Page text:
RiverTribe’s Simon Duberley builds his health strategy

around his worldwide work in the aeronautical industry and

his parallel career as an international athletics coach.

Here he looks at the Core Ball Hamstring Curl.


Now, there are very few training tools that I would take with me when travelling with my job, but one I always consider is my core ball.  There are a range of exercises that I can use my core ball for and, as it can be deflated, it takes up very little room in my luggage. Indeed, my first exercise when I’ve arrived at my destination is to blow it up. No need for a pump as I use my lungs, great for cardiovascular development. Core balls (also called fitness balls, stability balls or balance balls) are a great fitness tool to improve strength, balance, and cardio endurance at your home workouts, in the gym or away on business

So, onto our new exercise. Look at any track athlete the next time a televised competition is on and the one thing you will notice is the shape of their legs is different to that of a person with an inactive lifestyle. Apart from the fact that we need them to maintain a standing position, the hamstring muscles at the back of our leg are a key muscle in giving us that very athletic look. Luckily, I’ve spent the last 25 years developing a wealth of exercises for those very athletes you may admire. In this edition of RiverTribe I will give you one of my favourites, the core ball hamstring curl.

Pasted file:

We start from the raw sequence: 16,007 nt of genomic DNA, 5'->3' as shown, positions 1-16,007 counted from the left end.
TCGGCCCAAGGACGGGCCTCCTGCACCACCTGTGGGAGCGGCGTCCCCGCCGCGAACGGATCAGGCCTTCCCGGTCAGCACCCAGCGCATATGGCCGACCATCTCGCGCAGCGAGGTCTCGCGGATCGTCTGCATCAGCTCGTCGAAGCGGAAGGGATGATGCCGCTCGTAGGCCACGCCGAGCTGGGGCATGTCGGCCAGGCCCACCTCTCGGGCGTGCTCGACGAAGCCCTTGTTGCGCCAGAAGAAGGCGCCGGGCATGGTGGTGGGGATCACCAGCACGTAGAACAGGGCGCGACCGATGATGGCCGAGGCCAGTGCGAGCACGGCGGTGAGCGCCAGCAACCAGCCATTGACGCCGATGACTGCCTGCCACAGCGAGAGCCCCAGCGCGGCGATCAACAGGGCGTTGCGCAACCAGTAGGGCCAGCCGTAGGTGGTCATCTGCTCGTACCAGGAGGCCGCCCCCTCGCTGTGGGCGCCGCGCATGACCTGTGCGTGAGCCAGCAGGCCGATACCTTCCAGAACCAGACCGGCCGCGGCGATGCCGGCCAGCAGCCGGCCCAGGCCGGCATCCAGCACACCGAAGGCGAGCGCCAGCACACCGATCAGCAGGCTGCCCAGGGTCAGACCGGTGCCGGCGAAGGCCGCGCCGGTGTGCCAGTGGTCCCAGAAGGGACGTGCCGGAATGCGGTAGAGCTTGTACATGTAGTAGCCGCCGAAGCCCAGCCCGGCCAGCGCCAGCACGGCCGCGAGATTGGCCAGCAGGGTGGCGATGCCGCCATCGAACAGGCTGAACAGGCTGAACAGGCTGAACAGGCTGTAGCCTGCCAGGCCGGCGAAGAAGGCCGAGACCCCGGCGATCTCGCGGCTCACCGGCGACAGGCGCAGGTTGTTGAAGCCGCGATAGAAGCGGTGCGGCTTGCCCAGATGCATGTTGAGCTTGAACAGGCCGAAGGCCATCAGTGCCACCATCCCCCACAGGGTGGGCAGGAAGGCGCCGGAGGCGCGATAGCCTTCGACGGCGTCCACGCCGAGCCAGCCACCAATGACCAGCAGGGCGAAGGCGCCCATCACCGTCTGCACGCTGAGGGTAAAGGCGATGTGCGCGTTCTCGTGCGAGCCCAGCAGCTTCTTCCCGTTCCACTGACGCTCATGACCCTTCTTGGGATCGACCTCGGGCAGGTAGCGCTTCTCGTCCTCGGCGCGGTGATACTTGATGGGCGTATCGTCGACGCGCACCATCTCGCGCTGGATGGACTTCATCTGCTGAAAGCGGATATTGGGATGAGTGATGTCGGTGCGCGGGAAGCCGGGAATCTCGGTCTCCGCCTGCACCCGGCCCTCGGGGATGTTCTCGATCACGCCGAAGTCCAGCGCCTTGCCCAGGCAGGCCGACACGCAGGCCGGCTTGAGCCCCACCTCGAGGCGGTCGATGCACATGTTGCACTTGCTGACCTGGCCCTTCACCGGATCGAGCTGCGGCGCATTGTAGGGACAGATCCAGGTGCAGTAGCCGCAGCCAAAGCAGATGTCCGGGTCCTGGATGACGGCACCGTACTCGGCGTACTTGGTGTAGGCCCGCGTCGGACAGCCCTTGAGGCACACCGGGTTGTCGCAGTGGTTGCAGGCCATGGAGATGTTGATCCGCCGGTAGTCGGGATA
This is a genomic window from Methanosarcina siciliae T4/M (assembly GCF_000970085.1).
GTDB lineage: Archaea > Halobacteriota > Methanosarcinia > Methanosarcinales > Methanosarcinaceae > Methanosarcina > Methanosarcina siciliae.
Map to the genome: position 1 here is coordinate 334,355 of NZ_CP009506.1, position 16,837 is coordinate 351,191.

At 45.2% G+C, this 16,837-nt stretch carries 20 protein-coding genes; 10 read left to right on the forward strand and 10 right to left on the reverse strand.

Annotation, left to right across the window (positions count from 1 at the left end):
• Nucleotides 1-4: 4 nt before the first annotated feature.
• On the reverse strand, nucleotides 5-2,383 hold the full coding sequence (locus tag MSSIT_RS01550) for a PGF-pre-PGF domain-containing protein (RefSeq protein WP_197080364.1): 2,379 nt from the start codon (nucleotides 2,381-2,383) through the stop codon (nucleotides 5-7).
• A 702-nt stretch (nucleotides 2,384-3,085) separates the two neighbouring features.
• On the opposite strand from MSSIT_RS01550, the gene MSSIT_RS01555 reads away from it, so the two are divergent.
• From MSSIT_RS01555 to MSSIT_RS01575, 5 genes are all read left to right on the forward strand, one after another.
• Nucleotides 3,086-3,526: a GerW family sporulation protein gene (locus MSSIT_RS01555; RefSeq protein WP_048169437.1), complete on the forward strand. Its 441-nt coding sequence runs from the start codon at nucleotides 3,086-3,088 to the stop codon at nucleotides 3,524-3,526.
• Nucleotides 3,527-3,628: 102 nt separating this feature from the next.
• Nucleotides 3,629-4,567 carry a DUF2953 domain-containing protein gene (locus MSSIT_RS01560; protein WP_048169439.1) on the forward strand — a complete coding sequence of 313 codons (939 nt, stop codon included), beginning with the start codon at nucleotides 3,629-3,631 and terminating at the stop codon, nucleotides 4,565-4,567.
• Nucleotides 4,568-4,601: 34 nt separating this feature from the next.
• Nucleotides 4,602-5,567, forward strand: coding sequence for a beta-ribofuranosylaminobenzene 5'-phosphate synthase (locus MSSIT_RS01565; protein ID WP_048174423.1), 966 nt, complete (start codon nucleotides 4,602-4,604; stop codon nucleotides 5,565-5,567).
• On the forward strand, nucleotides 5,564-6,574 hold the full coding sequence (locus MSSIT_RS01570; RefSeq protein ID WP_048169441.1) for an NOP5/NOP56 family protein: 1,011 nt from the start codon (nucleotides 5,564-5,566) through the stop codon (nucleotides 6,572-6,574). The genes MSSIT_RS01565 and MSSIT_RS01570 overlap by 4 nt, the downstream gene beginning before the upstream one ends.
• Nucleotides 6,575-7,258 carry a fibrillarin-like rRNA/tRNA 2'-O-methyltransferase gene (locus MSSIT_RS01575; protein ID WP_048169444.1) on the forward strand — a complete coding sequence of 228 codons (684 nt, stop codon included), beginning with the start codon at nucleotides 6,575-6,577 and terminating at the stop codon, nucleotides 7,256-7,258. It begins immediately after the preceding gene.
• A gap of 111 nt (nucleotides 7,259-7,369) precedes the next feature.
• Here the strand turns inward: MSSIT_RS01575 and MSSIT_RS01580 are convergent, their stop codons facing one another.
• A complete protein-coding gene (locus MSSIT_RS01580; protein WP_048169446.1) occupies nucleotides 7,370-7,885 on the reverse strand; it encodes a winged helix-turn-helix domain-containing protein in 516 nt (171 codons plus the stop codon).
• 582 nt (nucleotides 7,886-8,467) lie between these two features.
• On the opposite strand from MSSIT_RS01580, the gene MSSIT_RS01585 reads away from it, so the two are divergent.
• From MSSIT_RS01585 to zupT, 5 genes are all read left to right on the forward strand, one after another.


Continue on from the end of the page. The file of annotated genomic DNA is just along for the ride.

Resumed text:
On the face of it, this exercise may seem simple but once mastered you will find it not just good for hamstring development but for glute development and core stability also.


  •   Lie down face up on the floor with your heels

   on top of the ball.

  •   Position the ball so when your legs are

   extended your heels are on the top part of

   the ball. This is your starting position.

  •   Raise your hips off the ground, keeping your

   weight on the shoulder blades and your feet.

   For more stability you can place your arms

   flat on the floor either side of your torso.

  •   Flex the knees, pulling the ball as close to

   you as you can, contracting the hamstrings

   whilst keeping your shoulders off the floor.

  •   After a brief pause, return to the starting


  •   Perform 10 repetitions for 3 sets.


Once you are outperforming the double leg version, try the single leg version (advanced).